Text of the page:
Colombian soldiers prepare to deploy as part of the Multinational Force and Observers peacekeeping force in the Sinai peninsula. (EITAN ABRAMOVICH / AFP)
HERZLIYA, ISRAEL — At an Oct. 9 evening gathering here of the Multinational Force and Observers (MFO), uniformed officers and civilian officials from Israel, Egypt and the 13-nation US-led Sinai-based peacekeeping force were clinging to White House denials of a reported suspension of aid to Cairo.
After near-siege conditions during the Muslim Brotherhood’s yearlong rule, MFO officers said their operational environment was starting to stabilize thanks to the new military government’s unprecedented counterterrorism campaign against Islamic militants and jihadist cells in the desert peninsula.
Suspension of US aid, MFO sources here warned, could alienate Cairo’s military-led government, harm cooperation with the MFO and potentially threaten more than three decades of Egyptian-Israeli peace.
“In the 31 years of dedicated service to our mission in Sinai, the MFO community has never faced the operational challenges of the past year,” said Michael Sternberg, senior MFO representative in Israel.
Back in Washington, retired Maj. Gen. Amos Gilad, a longtime security adviser to Israel’s Ministry of Defense, spent a good part of a late afternoon policy address praising the stabilizing effects of the Egyptian military’s summertime ouster of former President Mohammed Morsi and his Muslim Brotherhood-led government.
“The collapse of the Muslim Brotherhood is a positive phenomenon. It [has weakened Hamas and] has strengthened the Sunni axis of Egypt, Saudi Arabia, the United Arab Emirates and the Hashemite Kingdom of Jordan,” Gilad told an Oct. 9 gathering at the Washington Institute for Near East Policy.
“Relations between the United States and these countries are very powerful and strategic, and this Sunni alliance is a great contribution to stability in the Middle East and to US interests,” he said.
Fresh from two days of accompanying Israeli Defense Minister Moshe Ya’alon in high-level talks aimed, in part, at dissuading punitive action against Cairo, Gilad asserted: “Peace remains powerful and solid because of the United States.”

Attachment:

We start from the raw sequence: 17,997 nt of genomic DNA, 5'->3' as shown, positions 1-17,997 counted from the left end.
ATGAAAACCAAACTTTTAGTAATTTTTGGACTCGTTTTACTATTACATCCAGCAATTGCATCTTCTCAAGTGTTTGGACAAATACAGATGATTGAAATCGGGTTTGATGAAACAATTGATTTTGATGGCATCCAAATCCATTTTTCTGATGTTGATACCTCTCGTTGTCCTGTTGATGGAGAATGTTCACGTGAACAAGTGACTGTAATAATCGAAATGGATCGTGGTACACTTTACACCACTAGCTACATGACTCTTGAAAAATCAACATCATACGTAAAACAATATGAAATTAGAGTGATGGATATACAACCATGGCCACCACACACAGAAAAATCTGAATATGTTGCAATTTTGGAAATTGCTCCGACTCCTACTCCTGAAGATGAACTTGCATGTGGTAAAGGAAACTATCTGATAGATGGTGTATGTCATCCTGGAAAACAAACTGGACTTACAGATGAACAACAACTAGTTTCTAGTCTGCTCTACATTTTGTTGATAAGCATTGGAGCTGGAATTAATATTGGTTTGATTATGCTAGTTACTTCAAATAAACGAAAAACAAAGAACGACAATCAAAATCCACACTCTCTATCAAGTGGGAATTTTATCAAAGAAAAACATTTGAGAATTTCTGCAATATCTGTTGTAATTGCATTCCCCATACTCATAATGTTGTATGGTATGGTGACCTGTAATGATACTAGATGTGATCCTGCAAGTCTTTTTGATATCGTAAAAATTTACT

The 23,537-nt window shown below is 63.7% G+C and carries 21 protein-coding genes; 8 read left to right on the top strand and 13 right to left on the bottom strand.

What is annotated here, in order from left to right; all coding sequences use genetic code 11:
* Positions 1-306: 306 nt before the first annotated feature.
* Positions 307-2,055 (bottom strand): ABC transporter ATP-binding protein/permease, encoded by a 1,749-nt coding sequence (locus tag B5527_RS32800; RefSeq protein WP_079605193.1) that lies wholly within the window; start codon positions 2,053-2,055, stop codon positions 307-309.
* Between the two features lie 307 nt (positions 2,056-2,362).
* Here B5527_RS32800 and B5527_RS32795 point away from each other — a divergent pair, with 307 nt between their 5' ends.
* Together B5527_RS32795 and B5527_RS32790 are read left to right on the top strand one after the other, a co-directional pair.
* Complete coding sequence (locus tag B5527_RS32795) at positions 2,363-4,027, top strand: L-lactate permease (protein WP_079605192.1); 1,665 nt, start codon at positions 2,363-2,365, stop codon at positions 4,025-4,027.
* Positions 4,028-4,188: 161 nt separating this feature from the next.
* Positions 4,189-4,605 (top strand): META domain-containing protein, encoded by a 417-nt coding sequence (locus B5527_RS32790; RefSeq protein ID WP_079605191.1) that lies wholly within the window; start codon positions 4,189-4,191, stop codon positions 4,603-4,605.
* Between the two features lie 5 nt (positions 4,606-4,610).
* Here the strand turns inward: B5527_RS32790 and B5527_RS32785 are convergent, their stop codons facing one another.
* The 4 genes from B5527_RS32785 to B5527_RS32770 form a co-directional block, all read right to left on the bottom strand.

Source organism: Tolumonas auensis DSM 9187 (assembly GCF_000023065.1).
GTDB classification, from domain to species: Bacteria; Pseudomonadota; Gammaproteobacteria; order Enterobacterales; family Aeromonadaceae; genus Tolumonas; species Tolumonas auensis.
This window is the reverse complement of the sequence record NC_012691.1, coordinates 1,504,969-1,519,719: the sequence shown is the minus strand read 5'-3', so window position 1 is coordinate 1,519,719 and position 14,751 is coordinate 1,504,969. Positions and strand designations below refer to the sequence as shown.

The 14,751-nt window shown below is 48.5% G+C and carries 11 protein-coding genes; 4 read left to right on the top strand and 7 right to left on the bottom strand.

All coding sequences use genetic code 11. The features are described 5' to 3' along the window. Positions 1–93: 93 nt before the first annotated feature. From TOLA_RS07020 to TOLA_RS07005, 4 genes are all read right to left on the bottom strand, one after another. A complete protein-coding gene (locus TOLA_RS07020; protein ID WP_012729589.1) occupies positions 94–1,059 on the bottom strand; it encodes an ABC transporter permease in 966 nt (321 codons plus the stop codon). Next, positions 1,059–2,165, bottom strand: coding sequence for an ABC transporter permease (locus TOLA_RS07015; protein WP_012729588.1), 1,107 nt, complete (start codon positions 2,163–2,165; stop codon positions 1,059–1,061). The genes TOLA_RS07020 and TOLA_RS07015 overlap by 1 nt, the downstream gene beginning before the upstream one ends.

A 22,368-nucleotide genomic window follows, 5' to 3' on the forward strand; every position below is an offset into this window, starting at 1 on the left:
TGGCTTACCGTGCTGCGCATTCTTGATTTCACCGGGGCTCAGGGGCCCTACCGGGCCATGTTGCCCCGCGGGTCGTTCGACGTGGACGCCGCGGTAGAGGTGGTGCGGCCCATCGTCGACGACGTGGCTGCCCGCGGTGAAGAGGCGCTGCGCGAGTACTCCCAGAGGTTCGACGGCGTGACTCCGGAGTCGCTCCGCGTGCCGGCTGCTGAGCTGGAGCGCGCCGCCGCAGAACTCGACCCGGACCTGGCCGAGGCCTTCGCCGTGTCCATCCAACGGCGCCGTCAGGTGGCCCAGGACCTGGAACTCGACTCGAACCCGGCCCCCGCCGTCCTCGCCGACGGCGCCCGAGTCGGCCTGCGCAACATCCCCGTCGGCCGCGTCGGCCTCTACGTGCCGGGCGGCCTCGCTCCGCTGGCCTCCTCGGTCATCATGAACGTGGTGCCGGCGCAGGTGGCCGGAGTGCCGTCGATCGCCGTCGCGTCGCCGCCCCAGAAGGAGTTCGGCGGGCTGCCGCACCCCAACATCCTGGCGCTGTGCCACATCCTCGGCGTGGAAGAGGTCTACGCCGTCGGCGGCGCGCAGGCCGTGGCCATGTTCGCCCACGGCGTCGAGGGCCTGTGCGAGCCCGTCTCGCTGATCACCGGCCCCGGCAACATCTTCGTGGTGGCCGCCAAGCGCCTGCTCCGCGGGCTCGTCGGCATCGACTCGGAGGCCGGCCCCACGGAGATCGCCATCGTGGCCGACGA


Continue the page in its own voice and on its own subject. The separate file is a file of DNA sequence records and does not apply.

He said expectations of establishing Western-style democracy in Egypt or anywhere else in the Middle East are “an illusion,” and that Mideast democracy is “four or five decades” away.
“In Egypt, the leadership, for their own Egyptian interests, is doing its best,” Gilad said. “We must not advise them what democracy means.
“As an Israeli, I am for stability rather than for so-called democracy that brings in terrible forces like the Muslim Brotherhood. I realize this is not politically correct to say in the United States ... but I think we need, together, to prefer stability,” he said.
When asked if the reported suspension of US aid would undermine Egypt’s commitment to the Camp David accords, Gilad flagged official US denials, still in effect at the time.
He acknowledged “some differences” between Israel and the US administration on the Egyptian issue, yet appeared optimistic about the outcome of the three-month review.
“I don’t know what is the final decision of the president, and I try not to criticize publicly; it’s impolite. ... I’m sure any decision to be made by the president will take into consideration all aspects of peace,” Gilad said.
But moments later — upon learning of the State Department’s announced decision to withhold “certain large-scale military systems and cash assistance” pending progress toward “an inclusive, democratically elected civilian government” — Gilad assumed a more ominous tone.
“Without peace with Egypt, there can be no peace” he warned.
He referred specifically to Israel’s existing treaty with Jordan, US-driven negotiations with the Palestine Authority and prospects for improved ties with other regional states.
“Again, this White House is trying to have it both ways,” said Morris Amitay, a longtime pro-Israel activist and former executive director of the American Israel Public Affairs Committee.
“It’s doing just enough to alienate the Egyptian military, who we will need to preserve the peace, and to alienate those people in Congress demanding tougher action because of the coup,” Amitay said.
“Either way,” he added, “it’s a lose-lose proposition with grave implications for stability and our already eroding credibility in the region.”